I finished the paper a bit before I had to leave for Chartres with the program yesterday. I was...ok with the results. I did really like the topic, but I wish that I had been able to go further with it. Wouldn't it be nice to have a conversation with the professor be the final, rather than a paper? A twenty minute conversation answering one of the paper topics. That would be amazing.
I liked Chartres. I liked the town a lot. There is a medieval and a new town. And of course I liked the medieval town better for its smaller streets, ridiculously old buildings. There was a nice winding tourist-y shopping area that was nifty and happy. I bought some small presents for people. And the bakeries! And the chocolate shops! One or the other appeared about every 3 stores. Milena and I bought a bunch of sweets for Easter eating. Whoo! First chocolate in 40 days...yum.
The Cathedral: Perhaps the most beautiful building I've ever seen. The oldest bit, the front portal, dates from the mid-12th century. It is the part below the rose window, which was built about 1215. The rest of the cathedral was slowly built until the beginning of the 16th century. The three stained glass windows (mid-12th century) below read from right to left, the colors leading us from dark (blue) into light (yellow). The right one is the Jesse tree (look for the fleur de lys of the French crown) and full of dark blue, representing the darkness that the world lived in before Christ. The middle window is half blue, half yellow. It is the Incarnation window. The left window tells the story of the Passion and the Resurrection and is full of yellow, the light of Christ. The right tower is a Romanesque tower with no wooden supports on the interior-it is entirely stone scales. The left tower is a flamboyant Gothic tower, built at the beginning of the 16th century. Twice they ran out of money and could not complete the tower: once, they built it out of wood (which burnt down) and the second time, they just capped the tower level with the rose window. The altar is a much more recent addition, built in the 1990s. We couldn't see the labyrinth on the floor, as it was Good Friday. Usually on Fridays, they move all the chairs, but Good Friday is the one Friday of the year that they leave the chairs there. Around the sanctuary, there is a choir screen, elaboratly decorated over the 16th and 18th centuries. You can see the changes in style. The flamboyant Gothic: And the Italian Reniassance: There is a Mary chapel on the Mary side, holding the cathedral's relic, Mary's veil. It sat in a tabernacle from about the 11th century to until the 18th century, when they took it out. It had been wrapped in another cloth which has been carbon-dated from the 8th century. About 10-30 years ago, they noticed some decay, restored it and now it is stretched to prevent further cracking. It has not been carbon-dated. Here is the Mary meditation area that they have. The statue has been covered for the holy days.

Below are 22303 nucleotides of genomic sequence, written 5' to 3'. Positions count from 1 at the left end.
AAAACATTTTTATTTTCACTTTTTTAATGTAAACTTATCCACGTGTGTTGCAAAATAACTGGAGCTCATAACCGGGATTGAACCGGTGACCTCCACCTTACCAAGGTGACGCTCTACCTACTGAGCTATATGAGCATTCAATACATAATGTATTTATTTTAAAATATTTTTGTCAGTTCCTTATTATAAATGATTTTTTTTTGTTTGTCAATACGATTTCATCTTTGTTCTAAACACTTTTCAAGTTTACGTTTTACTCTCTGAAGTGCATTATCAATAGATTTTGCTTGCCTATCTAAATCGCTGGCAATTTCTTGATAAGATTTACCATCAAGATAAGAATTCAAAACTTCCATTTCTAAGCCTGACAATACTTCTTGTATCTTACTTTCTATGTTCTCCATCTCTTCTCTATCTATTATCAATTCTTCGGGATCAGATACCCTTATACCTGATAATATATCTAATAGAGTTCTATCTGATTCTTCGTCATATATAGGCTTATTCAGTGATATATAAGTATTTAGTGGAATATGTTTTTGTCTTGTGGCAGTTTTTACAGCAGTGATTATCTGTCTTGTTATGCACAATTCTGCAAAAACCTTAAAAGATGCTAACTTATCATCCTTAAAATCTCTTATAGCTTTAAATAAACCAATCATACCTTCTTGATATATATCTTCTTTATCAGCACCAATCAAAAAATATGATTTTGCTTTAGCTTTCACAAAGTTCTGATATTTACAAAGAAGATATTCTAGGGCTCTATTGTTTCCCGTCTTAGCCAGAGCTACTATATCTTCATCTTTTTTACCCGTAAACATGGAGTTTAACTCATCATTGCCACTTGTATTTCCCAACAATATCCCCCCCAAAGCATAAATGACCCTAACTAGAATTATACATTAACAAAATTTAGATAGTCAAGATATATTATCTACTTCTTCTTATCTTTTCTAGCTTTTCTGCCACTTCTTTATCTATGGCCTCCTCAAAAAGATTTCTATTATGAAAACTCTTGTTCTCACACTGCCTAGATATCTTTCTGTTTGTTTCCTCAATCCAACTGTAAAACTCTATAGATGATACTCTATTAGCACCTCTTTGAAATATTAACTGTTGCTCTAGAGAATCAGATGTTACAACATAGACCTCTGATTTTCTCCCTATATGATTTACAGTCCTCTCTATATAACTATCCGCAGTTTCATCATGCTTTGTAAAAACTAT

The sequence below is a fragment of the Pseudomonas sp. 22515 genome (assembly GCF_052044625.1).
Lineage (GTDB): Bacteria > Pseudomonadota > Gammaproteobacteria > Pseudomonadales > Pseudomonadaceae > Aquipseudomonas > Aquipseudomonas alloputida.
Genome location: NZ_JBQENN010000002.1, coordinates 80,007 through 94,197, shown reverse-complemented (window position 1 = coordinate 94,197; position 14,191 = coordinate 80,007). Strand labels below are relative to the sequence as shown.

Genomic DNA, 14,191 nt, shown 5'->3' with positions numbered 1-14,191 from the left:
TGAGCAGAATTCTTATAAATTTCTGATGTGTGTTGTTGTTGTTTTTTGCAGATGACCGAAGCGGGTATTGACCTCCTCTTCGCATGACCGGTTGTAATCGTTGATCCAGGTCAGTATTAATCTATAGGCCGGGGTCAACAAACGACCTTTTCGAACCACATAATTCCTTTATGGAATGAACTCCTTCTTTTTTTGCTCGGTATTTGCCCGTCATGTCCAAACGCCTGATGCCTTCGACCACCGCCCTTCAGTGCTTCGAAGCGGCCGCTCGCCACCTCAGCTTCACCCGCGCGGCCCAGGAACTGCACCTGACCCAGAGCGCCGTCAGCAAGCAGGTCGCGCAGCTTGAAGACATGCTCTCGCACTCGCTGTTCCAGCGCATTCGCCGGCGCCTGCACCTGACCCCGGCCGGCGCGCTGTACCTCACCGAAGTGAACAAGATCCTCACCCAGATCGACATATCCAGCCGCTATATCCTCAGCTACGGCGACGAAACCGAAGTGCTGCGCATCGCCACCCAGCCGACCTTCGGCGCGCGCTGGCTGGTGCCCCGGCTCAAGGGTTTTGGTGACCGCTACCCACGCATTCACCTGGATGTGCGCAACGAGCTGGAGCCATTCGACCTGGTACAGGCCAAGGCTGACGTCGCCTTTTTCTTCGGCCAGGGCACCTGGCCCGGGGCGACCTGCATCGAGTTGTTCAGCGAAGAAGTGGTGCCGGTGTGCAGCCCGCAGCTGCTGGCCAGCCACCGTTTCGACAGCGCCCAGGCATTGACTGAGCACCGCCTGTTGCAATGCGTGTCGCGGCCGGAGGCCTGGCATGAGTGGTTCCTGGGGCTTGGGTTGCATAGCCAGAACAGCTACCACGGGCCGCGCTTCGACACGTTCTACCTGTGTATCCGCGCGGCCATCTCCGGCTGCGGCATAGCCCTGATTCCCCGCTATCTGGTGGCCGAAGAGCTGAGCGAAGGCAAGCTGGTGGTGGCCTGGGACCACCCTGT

Our tour guide was a Hindi woman, who was snarky and full of information and generally great. She took extra time to tell us the story of the Joseph window that had been sponsored by the Jewish bankers of the community. She pointed out some of her favorite statues, like this one of Jesus' briss, that we wouldn't have noticed otherwise.
After the tour, we were taken to a restaurant in the medieval town. I thought that there would not be enough room for us in there, as the facade looked tiny and gave me the impression that the interior would be dark and crowded. Not so. It opened up to a sunny yellow and blue fancy restaurant. Rabbit pate and salad was served for starters, followed by rabbit and pasta, then a cheese course, and an apple turnover dessert. I ate the apple, but not the turnover...walking a fine line. Then we had free time until 5 when we took the train back to Paris.